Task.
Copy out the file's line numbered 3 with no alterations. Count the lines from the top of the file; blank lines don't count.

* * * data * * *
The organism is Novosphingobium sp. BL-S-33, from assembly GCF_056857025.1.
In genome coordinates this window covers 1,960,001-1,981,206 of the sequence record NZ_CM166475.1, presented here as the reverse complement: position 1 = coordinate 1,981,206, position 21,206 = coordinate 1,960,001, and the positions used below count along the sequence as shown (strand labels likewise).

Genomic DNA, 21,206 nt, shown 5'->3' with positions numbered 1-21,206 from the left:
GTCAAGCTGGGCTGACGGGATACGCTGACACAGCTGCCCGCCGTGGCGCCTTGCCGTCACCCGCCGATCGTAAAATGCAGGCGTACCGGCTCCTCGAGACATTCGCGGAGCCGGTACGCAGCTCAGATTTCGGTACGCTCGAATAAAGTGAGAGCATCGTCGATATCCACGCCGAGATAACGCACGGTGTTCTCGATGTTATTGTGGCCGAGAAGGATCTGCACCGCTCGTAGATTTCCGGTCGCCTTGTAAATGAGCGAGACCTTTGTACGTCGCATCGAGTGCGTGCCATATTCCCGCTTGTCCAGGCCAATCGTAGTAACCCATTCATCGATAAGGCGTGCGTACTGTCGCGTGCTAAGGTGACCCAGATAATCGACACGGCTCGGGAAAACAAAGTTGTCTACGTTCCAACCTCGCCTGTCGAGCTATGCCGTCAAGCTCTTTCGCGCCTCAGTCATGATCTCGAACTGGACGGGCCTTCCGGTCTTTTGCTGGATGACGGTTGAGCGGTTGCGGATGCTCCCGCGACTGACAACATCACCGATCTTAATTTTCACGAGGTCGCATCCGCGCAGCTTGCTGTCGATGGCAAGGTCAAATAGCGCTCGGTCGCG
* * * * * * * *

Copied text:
Genomic DNA, 21,206 nt, shown 5'->3' with positions numbered 1-21,206 from the left: